also - this is a private event. fans should know that ill be back for a bigger show when i finish the record that will be open to the public

siiick so stoked! cya soon ^_^


Ah, it would hurt "regular people" to not play the gig which, erm, isn't open to regular people anyway. That's pretty clear.

Do we need to run through once again the way cultural boycotts work, or can we just assume that Grimes understands but doesn't accept the idea that when nations behave in unacceptable ways, you don't just pretend it isn't happening?

Grimes: very much the Paul Simon of her generation.

Jonas Brothers: They split

The most striking thing about the Jonas Brothers split is the video of the Jonases: looking for all the world like junior chief executives, the question was surely how they'd managed to keep things together for so long.

They didn't look like a band who had creative differences with each other; they looked like a group of people who had differences with the very idea of being creative.

It wasn't the end of a pop group; it was the release of three trapped people back into the community.

Let's wish them well.

Tuesday, October 29, 2013

Katy Perry calls for pop stars to keep their clothes on

Katy Perry, talking to NPR, is starting to wonder if we're not seeing too much of some people too often:

And a lot of people see me as a role model but I’d like to kind of turn that around and say I appreciate that but I’d like to be seen as an inspiration. Because a role model, I think, will fail you. I mean, I couldn’t tell kids when it’s time for them to try things or do things. I mean, that’s not my role. But, you know, it’s funny. I do see myself becoming this, whatever, inspiration out of default right now, ’cause it’s such a strange world. Like females in pop – everybody’s getting naked. I mean, I’ve been naked before but I don’t feel like I have to always get naked to be noticed.
"I've been naked before" is something of an understatement from a woman who once shot whipped cream out of her bra.
I’m not talking about anyone in particular. I’m talking about all of them. I mean, it’s like everybody’s so naked. It’s like put it away. We know you’ve got it. I got it too. I’ve taken it off for – I’ve taken it out here and there. And I’m not necessarily judging. I’m just saying sometimes it’s nice to play that card but also it’s nice to play other cards. And I know I have that sexy card in my deck but I don’t always have to use that card.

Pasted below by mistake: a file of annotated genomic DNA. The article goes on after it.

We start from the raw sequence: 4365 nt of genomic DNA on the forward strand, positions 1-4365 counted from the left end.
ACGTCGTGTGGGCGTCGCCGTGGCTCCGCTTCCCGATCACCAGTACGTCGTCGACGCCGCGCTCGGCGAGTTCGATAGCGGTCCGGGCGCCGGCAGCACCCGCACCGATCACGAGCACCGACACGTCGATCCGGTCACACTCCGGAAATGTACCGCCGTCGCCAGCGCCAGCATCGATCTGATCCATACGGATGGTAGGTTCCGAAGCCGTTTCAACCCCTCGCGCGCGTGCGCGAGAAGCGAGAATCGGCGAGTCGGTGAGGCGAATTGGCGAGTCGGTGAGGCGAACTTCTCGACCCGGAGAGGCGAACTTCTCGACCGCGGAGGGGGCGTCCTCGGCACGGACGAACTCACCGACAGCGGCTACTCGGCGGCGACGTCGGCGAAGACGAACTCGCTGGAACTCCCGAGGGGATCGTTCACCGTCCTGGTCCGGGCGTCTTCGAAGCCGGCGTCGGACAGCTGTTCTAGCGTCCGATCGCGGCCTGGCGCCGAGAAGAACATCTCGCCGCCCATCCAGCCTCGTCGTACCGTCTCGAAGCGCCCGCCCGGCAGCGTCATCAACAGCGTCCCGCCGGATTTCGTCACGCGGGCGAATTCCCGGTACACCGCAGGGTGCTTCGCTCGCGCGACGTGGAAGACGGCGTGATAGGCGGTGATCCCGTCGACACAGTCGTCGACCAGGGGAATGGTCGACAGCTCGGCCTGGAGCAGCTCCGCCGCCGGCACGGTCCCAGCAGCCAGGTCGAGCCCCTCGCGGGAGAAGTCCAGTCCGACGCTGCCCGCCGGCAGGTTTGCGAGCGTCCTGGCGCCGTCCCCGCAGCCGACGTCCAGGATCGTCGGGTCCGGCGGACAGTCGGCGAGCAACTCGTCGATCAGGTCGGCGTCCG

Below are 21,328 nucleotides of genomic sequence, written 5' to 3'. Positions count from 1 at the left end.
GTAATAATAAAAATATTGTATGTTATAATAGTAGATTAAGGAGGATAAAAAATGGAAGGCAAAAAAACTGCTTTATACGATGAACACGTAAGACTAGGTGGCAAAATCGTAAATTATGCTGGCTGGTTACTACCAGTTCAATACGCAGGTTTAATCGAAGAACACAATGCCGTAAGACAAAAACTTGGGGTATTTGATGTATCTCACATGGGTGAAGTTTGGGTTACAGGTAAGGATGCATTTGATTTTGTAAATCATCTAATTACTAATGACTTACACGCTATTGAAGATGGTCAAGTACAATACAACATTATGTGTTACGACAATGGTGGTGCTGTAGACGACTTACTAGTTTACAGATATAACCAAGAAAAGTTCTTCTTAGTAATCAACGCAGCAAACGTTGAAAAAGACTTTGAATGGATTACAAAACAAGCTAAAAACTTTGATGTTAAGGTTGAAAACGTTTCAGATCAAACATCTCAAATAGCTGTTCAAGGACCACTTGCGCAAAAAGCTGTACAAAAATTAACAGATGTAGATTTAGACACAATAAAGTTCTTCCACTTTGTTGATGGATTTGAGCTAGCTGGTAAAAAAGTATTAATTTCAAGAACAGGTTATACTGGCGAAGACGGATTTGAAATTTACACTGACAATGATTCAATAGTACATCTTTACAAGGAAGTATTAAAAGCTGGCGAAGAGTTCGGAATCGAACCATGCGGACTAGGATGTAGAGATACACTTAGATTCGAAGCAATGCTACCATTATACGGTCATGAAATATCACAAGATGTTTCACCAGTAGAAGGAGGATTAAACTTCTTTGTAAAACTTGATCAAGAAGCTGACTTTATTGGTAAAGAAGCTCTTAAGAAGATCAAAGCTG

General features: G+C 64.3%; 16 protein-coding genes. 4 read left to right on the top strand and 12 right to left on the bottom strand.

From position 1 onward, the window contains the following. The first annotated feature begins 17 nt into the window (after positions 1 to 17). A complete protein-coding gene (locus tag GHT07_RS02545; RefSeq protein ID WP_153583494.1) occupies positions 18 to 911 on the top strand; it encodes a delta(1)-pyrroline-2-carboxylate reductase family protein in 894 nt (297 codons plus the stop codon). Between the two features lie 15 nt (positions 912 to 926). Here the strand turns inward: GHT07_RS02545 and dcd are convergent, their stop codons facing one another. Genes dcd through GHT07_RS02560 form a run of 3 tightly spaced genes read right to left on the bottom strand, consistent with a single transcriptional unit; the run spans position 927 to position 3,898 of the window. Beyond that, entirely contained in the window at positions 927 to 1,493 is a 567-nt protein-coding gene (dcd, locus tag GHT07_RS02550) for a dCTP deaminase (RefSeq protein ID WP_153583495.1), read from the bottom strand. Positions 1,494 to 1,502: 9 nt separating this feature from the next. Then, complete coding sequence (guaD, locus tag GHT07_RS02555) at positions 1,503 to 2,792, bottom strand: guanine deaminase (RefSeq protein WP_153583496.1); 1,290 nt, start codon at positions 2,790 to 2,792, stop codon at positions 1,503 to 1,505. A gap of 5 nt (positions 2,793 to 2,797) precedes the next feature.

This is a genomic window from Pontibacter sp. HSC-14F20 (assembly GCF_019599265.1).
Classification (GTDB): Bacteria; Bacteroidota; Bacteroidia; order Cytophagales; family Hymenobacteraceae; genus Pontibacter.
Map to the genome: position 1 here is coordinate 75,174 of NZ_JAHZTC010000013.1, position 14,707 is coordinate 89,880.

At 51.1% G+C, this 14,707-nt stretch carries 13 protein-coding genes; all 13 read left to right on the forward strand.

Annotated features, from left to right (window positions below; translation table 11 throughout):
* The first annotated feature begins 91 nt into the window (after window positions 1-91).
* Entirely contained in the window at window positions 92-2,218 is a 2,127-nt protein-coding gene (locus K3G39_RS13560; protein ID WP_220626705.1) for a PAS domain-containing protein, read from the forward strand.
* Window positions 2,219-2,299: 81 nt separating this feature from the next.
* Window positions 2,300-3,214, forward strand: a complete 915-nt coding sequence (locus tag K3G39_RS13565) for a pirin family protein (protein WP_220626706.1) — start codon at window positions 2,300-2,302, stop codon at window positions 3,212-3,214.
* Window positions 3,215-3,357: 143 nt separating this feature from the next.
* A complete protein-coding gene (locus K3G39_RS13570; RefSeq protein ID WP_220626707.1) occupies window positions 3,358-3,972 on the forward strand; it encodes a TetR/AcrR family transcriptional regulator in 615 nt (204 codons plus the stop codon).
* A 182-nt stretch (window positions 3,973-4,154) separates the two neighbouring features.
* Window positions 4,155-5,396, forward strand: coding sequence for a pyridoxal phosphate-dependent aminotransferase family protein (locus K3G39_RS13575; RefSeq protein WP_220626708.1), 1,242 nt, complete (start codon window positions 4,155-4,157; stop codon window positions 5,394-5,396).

It's good, I guess, that Perry is able to at least pre-empt the raised eyebrow by flicking through her previous photoshoots, but it still has the air of McDonalds chiding Burger King for selling junk food.

"I've obviously sold burgers, but it's good to know I don't have to sell burgers all the time" said Ronald McDonald, pointing to that one time a kid actually went for the carrot sticks.

HMV launches plans to defeat iTunes; realises it needs iTunes to be part of the plans

So, although it looked like it wouldn't make it through to offer confused elderly relatives a place to buy not quite the right CDs for the young 'uns this Christmas, HMV has survived in some form. Shrunk down, owned by a group known for restructuring; historical debts erased. Now, at last, the chain can focus on its unique selling point - being the only place you can go to buy recorded entertainment left standing. Right?

Hang on, they've just announced the completion of their image makeover. What did you guys come up with - something about your stores, right?

HMV has overhauled its online presence with a new, more editorially-focused site as it looks to re-exert its brand authority and customer experince through online channels.
Oh. Really? You're still thinking your a business which really has a future in being some sort of chatty webmagazine with some 'buy' buttons attached?

Why would you think that?
HMV chairman Paul McGowan said: “Everything we’re doing with HMV is focused on engagement, content and curation – all the things that HMV lost sight of in recent years.

“The passion within the business for the products we sell, the specialist knowledge and ability to recommend and guide our customers – from store staff to the team in head office – is second to none and the new brings that to the forefront.”
Did you ever go into an HMV before you bought the company, Paul? With all the best will in the world, nobody would ever have gone into an HMV store to ask musical advice from the staff, any more than you'd expect to get agricultural advice from the people who restock the dairy counters in Tesco. That's not to say that there weren't some HMV assistants who weren't passionate about music, but those that wee generally would have advised you to shop elsewhere.
The brand has recruited an editorial team to manage the site, while staff across the company’s chain of 142 UK stores will also be encouraged to contribute with content.
Given the PR disaster which followed HMV staff retaining access to official HMV channels that's quite a brave move.

However, at least this is something that you've fully thought through, right? It's not in any way a ragbag of half-formed ideas with a promise of better things to come, is it?
HMV general manager Caroline Pesch said: “As a hub for entertainment, a key element of the site is the sense of community and ease of use for finding local and relevant information. In addition to editorial features and reviews store staff can post their own picks and tips based on what’s happening on a local level. This is just phase one of the new site; as it develops we will be introducing lots more new and exciting functionality. The volume of content available will grow daily.”
Oh. Nothing says 'some stuff got written on a white board, and we think someone took a photo, and we're pretty certain there's something there we might be able to turn into some sort of web feature when we work out what the bloody thing says' like a vague suggestion that something "new and exciting" is coming in the future.